‘ThunderCats’ taught me everything I need to know about life



by Nate Graziano

If I were a Thundercat I’d could probably pull off Tygra.

I’m about to get all Gen X, sitting-cross-legged-in-front-of-the-television-eating-Cocoa-Puffs real with everyone now.

Once upon a time, we—meaning those us from Generation X, who have been systematically forgotten as the Baby Boomers and Millennials/Gen Z. beef with one another—existed in America. 

And we watched television. In fact, we watched a lot of television. We consumed television like a nutrient while our Boomer parents lived their lives and elected Ronald Reagan, twice. 

We also watched cartoons—often laced with Reagan’s bullshit propaganda, urging us to sign D.A.R.E contracts to stay away from “the pot” unless we wanted our brains to turn into a fried egg. 

There was never a shortage of cartoons to watch on Saturday and Sunday mornings, or on weekdays after school before the primetime sit-coms came on to spew more of Reagan’s bullshit propaganda. I can remember watching Mike Seaver in “Growing Pains” gets offered the same cocaine the entire country was using at the time by a hot chicks, and Mike—played by the Christian-fundamentalist lunatic Kirk Cameron—stoically “just said no.” 

To my knowledge, however, neither the “Smurfs” nor the “Gummi Bears” were ever offered or used cocaine—although the way those Gummi Bears bounced around the forest, I wouldn’t be completely surprised. 

But I digress.

So the other night, prompted by some Hulu algorithm that knows me better than my wife does, I watched a cartoon series that I absolutely adored and absorbed in the ’80s, a show that taught me volumes about myself and my place in the world.

I’m talking about the “ThunderCats,” a poorly-written, obnoxiously-loud sensory haymaker produced by a Japanese animation company from 1985-1989.

For those unfamiliar with “ThunderCats,” here is the basic plot, a plot that makes “The Notebook” look like a Dickens novel in comparison.

It’s set in the future, and the ThunderCats’ home planet, Thundera, was destroyed by some evil assholes, and the ThunderCats—after a long hibernation, assumingly to process the trauma—land on Third Earth where a douche-bag mummy named Mumm-Ra wants to steal The Sword of Omens that Lion-O (voice of Larry Kenney) possesses, a sword that holds the “Eye of Thundera” and…

Does it really matter? It’s a recycled “Stars Wars” plot with feline-like characters, who are the ThunderCats, and a mummy and other evil characters who try to steal The Sword of Omens from Lion-O.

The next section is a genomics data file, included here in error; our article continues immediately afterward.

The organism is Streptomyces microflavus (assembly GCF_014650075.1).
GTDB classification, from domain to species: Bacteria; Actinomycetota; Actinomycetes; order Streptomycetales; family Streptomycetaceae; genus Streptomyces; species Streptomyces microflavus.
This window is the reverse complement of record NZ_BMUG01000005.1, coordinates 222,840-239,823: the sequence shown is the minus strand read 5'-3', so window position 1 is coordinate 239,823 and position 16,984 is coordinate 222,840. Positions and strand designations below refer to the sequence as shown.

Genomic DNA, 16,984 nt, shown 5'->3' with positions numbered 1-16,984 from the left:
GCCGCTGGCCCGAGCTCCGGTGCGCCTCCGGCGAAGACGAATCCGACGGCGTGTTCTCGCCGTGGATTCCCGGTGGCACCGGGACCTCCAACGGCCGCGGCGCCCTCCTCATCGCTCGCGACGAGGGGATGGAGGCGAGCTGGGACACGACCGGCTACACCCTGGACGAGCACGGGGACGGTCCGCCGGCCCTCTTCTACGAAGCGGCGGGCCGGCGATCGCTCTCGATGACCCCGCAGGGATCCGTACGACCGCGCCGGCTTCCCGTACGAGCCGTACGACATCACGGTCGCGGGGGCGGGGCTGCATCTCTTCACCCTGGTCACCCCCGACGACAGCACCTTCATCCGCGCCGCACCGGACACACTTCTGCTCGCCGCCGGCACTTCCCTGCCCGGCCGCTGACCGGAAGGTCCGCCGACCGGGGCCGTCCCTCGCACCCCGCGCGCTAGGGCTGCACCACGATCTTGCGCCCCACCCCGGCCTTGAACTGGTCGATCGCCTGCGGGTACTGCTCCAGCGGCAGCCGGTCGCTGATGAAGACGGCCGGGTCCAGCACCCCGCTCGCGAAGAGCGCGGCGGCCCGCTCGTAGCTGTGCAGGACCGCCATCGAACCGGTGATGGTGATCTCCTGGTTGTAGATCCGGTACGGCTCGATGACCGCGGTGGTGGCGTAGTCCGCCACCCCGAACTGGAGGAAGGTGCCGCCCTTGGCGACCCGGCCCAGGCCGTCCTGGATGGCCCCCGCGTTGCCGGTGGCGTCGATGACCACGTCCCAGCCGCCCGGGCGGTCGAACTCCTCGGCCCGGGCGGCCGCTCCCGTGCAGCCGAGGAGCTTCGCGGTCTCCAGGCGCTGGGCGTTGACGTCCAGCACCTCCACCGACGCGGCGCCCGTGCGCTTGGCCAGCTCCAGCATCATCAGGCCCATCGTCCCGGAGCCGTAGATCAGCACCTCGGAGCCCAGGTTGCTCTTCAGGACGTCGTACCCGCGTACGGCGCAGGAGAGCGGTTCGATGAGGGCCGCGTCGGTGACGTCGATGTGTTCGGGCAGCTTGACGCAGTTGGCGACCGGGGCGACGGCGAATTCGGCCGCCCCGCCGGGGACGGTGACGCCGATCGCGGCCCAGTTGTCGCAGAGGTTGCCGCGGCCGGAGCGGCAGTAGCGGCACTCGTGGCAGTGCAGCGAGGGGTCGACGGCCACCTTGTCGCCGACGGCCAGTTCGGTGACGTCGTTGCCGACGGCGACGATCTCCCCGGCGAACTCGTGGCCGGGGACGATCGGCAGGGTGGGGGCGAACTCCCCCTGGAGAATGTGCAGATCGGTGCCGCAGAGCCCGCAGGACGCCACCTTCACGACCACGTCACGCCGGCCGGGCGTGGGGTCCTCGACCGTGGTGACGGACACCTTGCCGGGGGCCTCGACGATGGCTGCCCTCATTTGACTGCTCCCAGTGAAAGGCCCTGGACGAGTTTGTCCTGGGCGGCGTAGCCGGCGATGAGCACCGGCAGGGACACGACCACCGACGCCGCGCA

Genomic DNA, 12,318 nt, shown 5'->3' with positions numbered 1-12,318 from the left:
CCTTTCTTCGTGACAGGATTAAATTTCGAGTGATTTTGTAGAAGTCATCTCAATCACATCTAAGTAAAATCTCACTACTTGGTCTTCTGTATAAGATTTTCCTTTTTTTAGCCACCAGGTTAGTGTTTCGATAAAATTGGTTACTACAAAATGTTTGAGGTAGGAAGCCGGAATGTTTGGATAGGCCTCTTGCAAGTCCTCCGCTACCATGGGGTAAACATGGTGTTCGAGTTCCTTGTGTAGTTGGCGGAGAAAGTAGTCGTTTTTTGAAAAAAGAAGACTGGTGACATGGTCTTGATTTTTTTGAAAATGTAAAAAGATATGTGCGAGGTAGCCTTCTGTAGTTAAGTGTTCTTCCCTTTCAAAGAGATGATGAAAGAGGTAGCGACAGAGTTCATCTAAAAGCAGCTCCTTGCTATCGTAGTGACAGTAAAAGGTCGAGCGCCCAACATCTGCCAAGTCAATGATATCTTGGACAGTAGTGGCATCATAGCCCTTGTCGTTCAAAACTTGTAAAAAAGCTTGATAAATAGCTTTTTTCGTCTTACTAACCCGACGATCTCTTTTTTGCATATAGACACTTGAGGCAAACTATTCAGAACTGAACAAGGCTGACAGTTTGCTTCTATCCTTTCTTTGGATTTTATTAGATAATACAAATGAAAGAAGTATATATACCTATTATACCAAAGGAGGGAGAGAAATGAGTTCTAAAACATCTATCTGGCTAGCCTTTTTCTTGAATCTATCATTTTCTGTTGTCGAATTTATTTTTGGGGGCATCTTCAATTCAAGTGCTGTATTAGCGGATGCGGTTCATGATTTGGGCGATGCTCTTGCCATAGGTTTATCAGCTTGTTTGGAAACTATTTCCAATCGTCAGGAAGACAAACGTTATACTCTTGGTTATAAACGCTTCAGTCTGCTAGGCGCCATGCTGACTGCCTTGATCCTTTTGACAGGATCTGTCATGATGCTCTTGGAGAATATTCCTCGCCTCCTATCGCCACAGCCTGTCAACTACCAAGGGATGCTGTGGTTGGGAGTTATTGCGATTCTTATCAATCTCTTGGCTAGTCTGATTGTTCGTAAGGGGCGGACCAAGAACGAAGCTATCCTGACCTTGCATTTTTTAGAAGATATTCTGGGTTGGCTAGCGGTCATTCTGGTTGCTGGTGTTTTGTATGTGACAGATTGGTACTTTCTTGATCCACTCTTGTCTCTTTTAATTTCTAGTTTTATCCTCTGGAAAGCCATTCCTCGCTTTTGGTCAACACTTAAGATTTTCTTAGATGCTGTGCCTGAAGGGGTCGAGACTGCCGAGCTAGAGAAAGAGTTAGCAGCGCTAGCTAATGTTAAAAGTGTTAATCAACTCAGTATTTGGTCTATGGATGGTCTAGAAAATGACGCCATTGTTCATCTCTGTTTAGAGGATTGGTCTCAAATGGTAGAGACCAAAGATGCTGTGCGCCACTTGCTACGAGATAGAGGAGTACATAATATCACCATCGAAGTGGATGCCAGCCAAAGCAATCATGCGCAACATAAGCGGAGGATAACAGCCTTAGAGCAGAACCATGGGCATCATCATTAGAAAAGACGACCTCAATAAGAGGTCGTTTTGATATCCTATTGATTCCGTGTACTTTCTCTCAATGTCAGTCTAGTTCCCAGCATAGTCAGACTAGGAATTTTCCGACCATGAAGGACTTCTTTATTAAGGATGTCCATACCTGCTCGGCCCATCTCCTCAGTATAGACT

But the “ThunderCats” also taught invaluable lessons about myself, my sexuality, and the world I inhabited. 

For example, while watching “ThunderCats” as a young lad on the brink of puberty, I found myself strangely attracted to a female ThunderCat named Cheetara (voiced by Lynn Lipton). I would watch her lithe, womanly form, with her spears and gymnastic flips, and that is how I figured out that I was a cisgender, heterosexual male.

It was only later in life that it occurred tio me that this could be perceived as precarious bestiality. 

Then there was Panthro (voiced by Earle Hyman), Lion-O’s best friend, who was blue and seemed to like Lion-O in the same way that I liked Cheetara. Panthro was a progressive gay man-cat long before it was culturally kosher to be a progressive gay man-cat, especially in Reagan’s America.

And then there was Snarf (voiced by Bob McFadden), who was a cat but not really a ThunderCat. All the ThunderCats treated him like a side-joke, a pet of sorts—oh, the irony was dizzying—relegating him to hanging out with the young ThunderCat twins, WilyKit (also voiced by the elegant and multi-talented Lynn Lipman) and WilyKat (voiced by Peter Newman, who was also the voice of Tygra, Lion-O’s pal who didn’t want to hold his Sword of Omens). 

But why didn’t the other ThunderCats treat Snarf—a fellow cat with clear cat DNA—as an equal? 

I didn’t need social media to teach me that the world was unjust, that racism—Panthro’s blueness also made him different from the other ThunderCats—and inequality were real. While Mumm-Ra was a psychopath, the ThunderCats treatment of Snarf was patronizing and almost more perverse. 

Gen. X might seem invisible to the other, louder generations, but we dealt with the big issues in our own ways. We watched the “ThunderCats” when our Boomer parents were smoking cigarettes in the kitchen, and our future Millenial/Gen Z kids were not even a gleam in our eyes, totally incapable of complaining. 

After watching two hours of the “ThunderCats” on Hulu the other night, I realized these things about myself and determined that Cheetara is still pretty hot.

You can tell Nate Graziano anything. He’s all ears. ngrazio5@yahoo.com